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Published in Nonprofits
To honor Dr. Juan Olivarez, Grand Valley State University’s Dorothy A. Johnson Center for Philanthropy created a new endowment. Olivarez recently completed a three-year position as GVSU’s Distinguished Scholar in Residence for Diversity, Equity and Inclusion. To honor Dr. Juan Olivarez, Grand Valley State University’s Dorothy A. Johnson Center for Philanthropy created a new endowment. Olivarez recently completed a three-year position as GVSU’s Distinguished Scholar in Residence for Diversity, Equity and Inclusion. COURTESY PHOTO

New GVSU endowment to boost nonprofit access to professional development

BY Sunday, August 29, 2021 02:29pm

Grand Valley State University’s Dorothy A. Johnson Center for Philanthropy has launched a new endowment to support professional development at local nonprofits that may not have the resources to grow.

The Juan Olivarez Learning Equity Endowment was made in honor of Dr. Juan Olivarez, who at the end of June completed a three-year position as GVSU’s Distinguished Scholar in Residence for Diversity, Equity and Inclusion.

“We wanted to recognize Juan’s commitment to communities of color and the nonprofit sector by being able to offer professional development and other services to nonprofits who might not otherwise have access,” said Johnson Center Executive Director Teri Behrens.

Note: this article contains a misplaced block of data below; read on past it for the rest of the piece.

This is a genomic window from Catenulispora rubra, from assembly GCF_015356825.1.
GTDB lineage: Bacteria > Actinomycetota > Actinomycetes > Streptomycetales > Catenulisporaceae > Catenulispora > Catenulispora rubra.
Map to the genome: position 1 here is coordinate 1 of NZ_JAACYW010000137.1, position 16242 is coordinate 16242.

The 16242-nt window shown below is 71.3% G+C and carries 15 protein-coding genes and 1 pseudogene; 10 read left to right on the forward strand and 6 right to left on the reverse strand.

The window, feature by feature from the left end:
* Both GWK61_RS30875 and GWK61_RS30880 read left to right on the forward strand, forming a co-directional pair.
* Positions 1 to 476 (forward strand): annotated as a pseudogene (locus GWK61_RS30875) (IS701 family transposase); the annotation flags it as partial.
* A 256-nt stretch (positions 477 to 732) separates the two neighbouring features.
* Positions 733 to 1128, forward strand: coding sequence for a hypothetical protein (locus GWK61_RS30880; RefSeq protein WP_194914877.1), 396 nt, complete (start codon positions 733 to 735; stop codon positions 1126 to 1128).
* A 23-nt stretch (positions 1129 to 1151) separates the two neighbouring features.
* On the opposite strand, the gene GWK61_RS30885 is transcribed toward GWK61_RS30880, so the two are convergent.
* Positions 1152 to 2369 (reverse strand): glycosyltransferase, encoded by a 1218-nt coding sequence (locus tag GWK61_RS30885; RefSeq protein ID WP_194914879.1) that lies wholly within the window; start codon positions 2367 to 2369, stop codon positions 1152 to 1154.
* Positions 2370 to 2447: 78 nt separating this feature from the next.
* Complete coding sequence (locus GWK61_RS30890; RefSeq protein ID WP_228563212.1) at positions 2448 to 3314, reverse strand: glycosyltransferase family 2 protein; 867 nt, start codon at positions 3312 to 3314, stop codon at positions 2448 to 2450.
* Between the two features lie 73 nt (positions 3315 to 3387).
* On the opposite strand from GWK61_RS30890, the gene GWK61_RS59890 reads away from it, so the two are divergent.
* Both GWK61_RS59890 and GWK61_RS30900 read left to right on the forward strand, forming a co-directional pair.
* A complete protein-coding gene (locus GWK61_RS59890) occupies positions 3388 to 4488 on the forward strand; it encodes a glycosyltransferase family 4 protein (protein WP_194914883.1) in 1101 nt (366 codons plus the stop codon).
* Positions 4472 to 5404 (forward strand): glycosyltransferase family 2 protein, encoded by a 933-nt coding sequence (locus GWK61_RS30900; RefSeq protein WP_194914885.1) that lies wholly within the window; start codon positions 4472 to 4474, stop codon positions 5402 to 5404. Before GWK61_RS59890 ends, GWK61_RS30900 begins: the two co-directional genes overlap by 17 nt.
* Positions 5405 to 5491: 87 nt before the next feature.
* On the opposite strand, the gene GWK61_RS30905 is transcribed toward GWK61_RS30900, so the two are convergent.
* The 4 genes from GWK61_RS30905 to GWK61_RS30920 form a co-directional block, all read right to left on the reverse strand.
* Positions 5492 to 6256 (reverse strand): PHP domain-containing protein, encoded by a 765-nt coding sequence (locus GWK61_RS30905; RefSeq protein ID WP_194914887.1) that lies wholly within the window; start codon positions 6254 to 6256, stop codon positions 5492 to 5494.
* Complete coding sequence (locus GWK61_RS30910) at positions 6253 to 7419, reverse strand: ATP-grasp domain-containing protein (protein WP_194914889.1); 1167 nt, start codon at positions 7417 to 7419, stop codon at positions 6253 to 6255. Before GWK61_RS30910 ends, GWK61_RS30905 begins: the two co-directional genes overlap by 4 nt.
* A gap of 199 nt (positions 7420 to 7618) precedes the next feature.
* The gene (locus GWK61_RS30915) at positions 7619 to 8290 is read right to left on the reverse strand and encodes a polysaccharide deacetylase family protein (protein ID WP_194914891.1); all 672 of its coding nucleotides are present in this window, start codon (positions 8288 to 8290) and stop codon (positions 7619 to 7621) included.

GVSU officials hope to grow the endowment “as big as possible,” Behrens said, although funds won’t be used until $50,000 has been raised, according to university policy.

“We’d like to reach that at least by the end of this year to start providing resources to the community,” she said.

Endowment funding would be used for professional development, allowing local nonprofit staffers to take Johnson Center workshops at free or reduced costs.

Olivarez’s three-year position at GVSU  was funded by local nonprofits to help embed diversity, equity and inclusion considerations into local workforce and economic development programs while also applying the principles into the Johnson Center’s work, Behrens said.

Olivarez’s work included a capacity needs assessment for Black, Indigenous and People of Color (BIPOC) organizations. Researchers also worked to produce a recent video interviewing 30 people about what’s needed for a more inclusive economy in Grand Rapids.

Olivarez also made recommendations for improving equity within economic development as well as the Johnson Center. That includes a long-term goal to create an endowed chair at GVSU in diversity, equity and inclusion.

“We hope to be able to begin some fundraising on that in the near future,” Behrens said.

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